Workers trapped in collapsed factory plead for help on mobile phones

"The factory owner had an exchange of harsh words with the contractor who had advised him to stop the work due to cracks appearing after the earthquake,"

Workers trapped in collapsed Pakistan factory plead for help on mobile phones

Survivors trapped in the rubble of a collapsed Pakistani factory pleaded for help on their mobile phones on Thursday even as rescuers said they feared the death toll of 18 could rise in the latest tragedy to spotlight poor safety standards in south Asia.

Nearly 100 survivors have been pulled from the wreckage of the factory, which made shopping bags 20 km (12 miles) south of the city of Lahore, but rescuers say scores of workers had been crowded into the building's basement.

"We were working on the first floor when the roof collapsed," said one of the trapped workers, Liaqat Ali, who used his mobile to talk to a television station.

"Now, I can hear the rumble of heavy machines which gives me hope that I will come out alive."

Rescue officials on Wednesday said 150 people were believed to have been in the building when it collapsed. But rescuers had to move slowly, government officials said, to avoid further injuries to those still trapped.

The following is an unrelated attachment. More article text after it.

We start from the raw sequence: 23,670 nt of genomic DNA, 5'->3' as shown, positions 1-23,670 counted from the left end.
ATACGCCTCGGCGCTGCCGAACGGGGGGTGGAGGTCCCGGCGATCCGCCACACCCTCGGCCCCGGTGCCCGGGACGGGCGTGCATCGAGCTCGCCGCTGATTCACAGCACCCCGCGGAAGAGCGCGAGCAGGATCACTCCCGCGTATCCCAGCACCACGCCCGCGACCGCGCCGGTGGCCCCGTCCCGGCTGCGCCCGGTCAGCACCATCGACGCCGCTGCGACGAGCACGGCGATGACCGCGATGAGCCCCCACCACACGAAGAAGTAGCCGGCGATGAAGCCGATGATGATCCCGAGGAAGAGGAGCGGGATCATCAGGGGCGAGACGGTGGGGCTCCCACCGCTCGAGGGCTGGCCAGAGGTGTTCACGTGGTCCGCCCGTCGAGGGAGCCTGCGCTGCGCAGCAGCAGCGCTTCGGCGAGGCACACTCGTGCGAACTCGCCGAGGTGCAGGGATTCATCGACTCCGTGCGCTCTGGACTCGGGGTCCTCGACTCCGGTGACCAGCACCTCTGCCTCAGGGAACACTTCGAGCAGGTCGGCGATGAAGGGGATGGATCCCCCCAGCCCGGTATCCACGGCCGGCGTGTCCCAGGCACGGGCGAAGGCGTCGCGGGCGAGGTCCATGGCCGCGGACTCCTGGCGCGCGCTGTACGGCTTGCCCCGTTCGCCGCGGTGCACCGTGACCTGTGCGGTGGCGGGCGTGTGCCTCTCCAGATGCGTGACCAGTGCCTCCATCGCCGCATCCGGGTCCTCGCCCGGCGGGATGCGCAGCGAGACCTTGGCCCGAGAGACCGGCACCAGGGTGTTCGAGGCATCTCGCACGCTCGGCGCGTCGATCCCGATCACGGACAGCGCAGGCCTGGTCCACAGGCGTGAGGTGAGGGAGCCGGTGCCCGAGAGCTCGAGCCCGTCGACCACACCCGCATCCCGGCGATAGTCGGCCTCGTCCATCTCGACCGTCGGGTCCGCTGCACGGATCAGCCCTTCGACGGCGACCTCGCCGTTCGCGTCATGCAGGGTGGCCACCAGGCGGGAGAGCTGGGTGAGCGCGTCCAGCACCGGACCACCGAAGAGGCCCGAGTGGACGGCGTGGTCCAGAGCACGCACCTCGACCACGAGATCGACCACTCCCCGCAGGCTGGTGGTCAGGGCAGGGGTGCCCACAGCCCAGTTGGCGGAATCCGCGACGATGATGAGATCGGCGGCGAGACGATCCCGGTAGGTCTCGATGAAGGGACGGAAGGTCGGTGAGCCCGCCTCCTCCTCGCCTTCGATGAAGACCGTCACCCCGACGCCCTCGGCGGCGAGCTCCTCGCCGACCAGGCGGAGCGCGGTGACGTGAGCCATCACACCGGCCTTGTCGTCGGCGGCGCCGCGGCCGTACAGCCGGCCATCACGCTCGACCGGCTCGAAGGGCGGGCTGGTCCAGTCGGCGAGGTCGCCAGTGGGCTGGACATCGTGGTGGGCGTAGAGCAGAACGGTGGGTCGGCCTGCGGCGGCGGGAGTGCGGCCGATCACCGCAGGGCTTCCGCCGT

Injured survivors said the factory's owner, who was adding a third floor, had ignored advice from his contractor and pleas from his workers to stop construction after cracks in the walls following a powerful earthquake last week.

"The factory owner had an exchange of harsh words with the contractor who had advised him to stop the work due to cracks appearing after the earthquake," Muhammad Ramzan, a worker trapped under the rubble, told rescue officials by telephone.

The quake of magnitude 7.5 killed more than 300 people in Pakistan and the northern parts of neighbouring Afghanistan and damaged thousands of buildings.

The owner of the factory was among the dead, said a government official, Muhammed Usman. Representatives of the factory management could not immediately be reached for comment.

Muhammed Younis Bhatti, an official of emergency responder Edhi Rescue Services, said 97 survivors had been pulled from the rubble.

Pakistan's construction sector is plagued by poor oversight and developers frequently flout building codes.

In September 2012, 289 people burned to death in a fire at a garment factory in the southern city of Karachi. On the same day, a fire at a shoe factory in Lahore killed 25.


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